Ice Water Extraction

Ice water extraction baths are used to remove the trichomes from dried or fresh frozen material. The process essentially uses ice water to break the trichomes by gently agitating the material. A bucket or container will have a series of mesh screen bags that filter the desirable materials from the other plant material.

Solventless Concentrates

Medical marijuana hash on white background

Solventless concentrates are more potent than flower products but not as refined as solvent-based concentrates. Solventless concentrates may have a higher concentration of plant material.

10. Kief

Cannabis plants are covered in resinous trichomes that produce the plant’s cannabinoids and terpenes. If you look close enough, they look bulbous and golden-hued in their peak ripeness.

Cannabis kief can also be collected with a multiple-chamber grinder. When grinding cannabis, kief can fall through the screen to the bottom chamber.

By dry sifting plant material, cannabis processors can filter the mature trichomes. Trichomes can be used as-is or be further processed into a hash or rosin product.

11. Rosin/Live Rosin

Rosin is a sticky marijuana concentrate made with a rosin press. The pressure and heat helps squeeze out a viscous and cannabinoid-rich concentrate without the use of solvents.

Live rosin undergoes a similar rosin pressing process but uses bubble hash as its starting material. Bubble hash is made from fresh frozen cannabis and is thought to have a better flavor and aroma than hash made from dried cannabis buds.

12. Hash/Bubble Hash

Hash is essentially a compressed slab or ball of kief. Hand-rubbed hash differs from dry sift hash in that hand-rubbed hash is the more traditional method made by rubbing cannabis plants by hand to collect the resin.

Bubble hash differs from traditional hash by starting with fresh frozen cannabis instead of dried and cured plant material. By freezing cannabis, you retain more of the terpenes and cannabinoids.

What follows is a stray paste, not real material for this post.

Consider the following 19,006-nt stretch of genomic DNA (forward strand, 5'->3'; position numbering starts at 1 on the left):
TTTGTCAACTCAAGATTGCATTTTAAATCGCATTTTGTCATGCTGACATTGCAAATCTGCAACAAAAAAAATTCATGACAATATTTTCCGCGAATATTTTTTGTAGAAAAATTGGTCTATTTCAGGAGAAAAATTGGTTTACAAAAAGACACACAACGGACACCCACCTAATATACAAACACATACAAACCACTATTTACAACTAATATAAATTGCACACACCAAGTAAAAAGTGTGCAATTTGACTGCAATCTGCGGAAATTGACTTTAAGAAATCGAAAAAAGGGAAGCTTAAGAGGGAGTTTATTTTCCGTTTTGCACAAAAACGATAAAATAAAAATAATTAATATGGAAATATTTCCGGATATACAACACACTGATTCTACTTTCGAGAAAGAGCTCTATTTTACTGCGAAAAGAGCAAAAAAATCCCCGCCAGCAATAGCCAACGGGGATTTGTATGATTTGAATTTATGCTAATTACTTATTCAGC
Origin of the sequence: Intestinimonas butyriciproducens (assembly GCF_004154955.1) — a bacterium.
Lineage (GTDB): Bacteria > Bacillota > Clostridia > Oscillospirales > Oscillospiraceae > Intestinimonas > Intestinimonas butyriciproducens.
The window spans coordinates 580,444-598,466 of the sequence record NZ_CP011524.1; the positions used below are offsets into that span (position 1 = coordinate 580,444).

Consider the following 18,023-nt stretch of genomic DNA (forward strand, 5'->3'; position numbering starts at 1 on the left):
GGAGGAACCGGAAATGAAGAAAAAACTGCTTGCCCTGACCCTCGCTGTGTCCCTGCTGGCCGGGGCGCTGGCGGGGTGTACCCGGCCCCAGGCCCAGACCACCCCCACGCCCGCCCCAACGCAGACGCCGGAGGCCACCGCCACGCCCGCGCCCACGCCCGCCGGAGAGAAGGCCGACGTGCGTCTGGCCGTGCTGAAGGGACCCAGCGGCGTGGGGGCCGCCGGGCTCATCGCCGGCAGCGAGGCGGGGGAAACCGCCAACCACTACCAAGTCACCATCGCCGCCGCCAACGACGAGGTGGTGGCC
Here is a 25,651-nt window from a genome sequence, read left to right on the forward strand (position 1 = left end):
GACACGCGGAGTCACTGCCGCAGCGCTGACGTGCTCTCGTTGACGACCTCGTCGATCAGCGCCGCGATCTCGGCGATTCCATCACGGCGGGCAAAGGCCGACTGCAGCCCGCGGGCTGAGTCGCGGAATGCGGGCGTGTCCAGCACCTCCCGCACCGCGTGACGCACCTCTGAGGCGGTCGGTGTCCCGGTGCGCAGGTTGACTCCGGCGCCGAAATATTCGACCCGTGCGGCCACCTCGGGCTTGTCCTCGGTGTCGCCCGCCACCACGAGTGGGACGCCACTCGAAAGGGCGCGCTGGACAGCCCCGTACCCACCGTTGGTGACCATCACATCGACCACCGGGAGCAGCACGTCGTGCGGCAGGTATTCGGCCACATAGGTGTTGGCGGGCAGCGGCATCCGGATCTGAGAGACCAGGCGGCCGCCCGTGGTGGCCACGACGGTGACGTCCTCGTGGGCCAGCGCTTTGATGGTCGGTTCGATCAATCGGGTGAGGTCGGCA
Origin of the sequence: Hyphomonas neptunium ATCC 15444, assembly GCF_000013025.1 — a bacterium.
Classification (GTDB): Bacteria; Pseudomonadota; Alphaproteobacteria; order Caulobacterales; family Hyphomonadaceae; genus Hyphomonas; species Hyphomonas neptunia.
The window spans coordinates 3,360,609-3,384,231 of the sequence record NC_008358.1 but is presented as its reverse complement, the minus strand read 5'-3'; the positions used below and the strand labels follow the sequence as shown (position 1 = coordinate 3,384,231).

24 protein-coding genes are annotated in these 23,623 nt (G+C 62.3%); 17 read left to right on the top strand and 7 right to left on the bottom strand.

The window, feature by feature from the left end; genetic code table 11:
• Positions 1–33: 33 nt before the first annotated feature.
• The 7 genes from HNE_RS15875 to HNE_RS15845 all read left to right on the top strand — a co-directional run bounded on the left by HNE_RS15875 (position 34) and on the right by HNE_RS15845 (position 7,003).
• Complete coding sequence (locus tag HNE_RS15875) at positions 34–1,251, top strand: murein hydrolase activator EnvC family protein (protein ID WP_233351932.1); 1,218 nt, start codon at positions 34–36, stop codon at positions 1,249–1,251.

Consuming Cannabis Concentrates

Cannabis concentrates boast a high potency, flavor, and aroma. There are many ways to consume cannabis concentrates.


Vaporize your favorite concentrates in a desktop or handheld vaporizer. Battery-powered vaporizers have a heating chamber that vaporizes, not combust, the concentrate. Vape cartridges and disposable vape pens are convenient alternatives for consuming concentrates on the go.


Dabbing is the most popular way to consume cannabis concentrates. It involves heating a “dab nail” attached to a dab rig that looks similar to a bong. After heating the nail and letting it cool down to the optimal heating temperature, you can apply a dab inside the chamber and inhale the vapor.

Electronic nails (e-nails) and electronic dab rigs (e-rigs) are modern alternatives to traditional dab rigs that do not require heating the nail with a torch. Instead, they plug into your electrical outlet and maintain a precise and consistent temperature.


Cannabis concentrates can be used as starting ingredients to create cannabutter and cannabis oil to make edibles. Concentrates must be decarboxylated (heated) before adding them to the rest of the ingredients to activate their cannabinoids and terpenes.

Under the Tongue

Cannabis concentrates can be used to make sublingual tinctures that can be applied under the tongue. Sublingual absorption provides faster-acting effects than consuming edibles since the compounds can be absorbed within minutes and provide 2 to 3 hours of relief.


Cannabis may be topically applied for local relief. It can be made using concentrates, a carrier oil, and essential oils for aroma to create a soothing and pleasant-smelling lotion.

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Storing Cannabis Concentrates

Like cannabis flower, CBD or THC concentrates need to be properly stored to extend their longevity. Heat, air, light, and moisture can all affect the quality of your concentrate. To slow down the rate of degradation, keep your concentrates in an opaque and airtight container away from the light and heat. Glass jars are the classic choice to store sticky concentrates. You can store them in a freezer for long-term storage.

Make a Better Cannabis Concentrate with Media Bros

thc wax on parchment paper

Cannabis concentrates are not created equal. High-quality concentrates starts with high-quality cannabis. For the best clarity and color in cannabis extracts, color remediation can level up an extract’s look without compromising its quality.

Reach out to us to learn more about Media Bros’ cutting-edge filter media and hardware.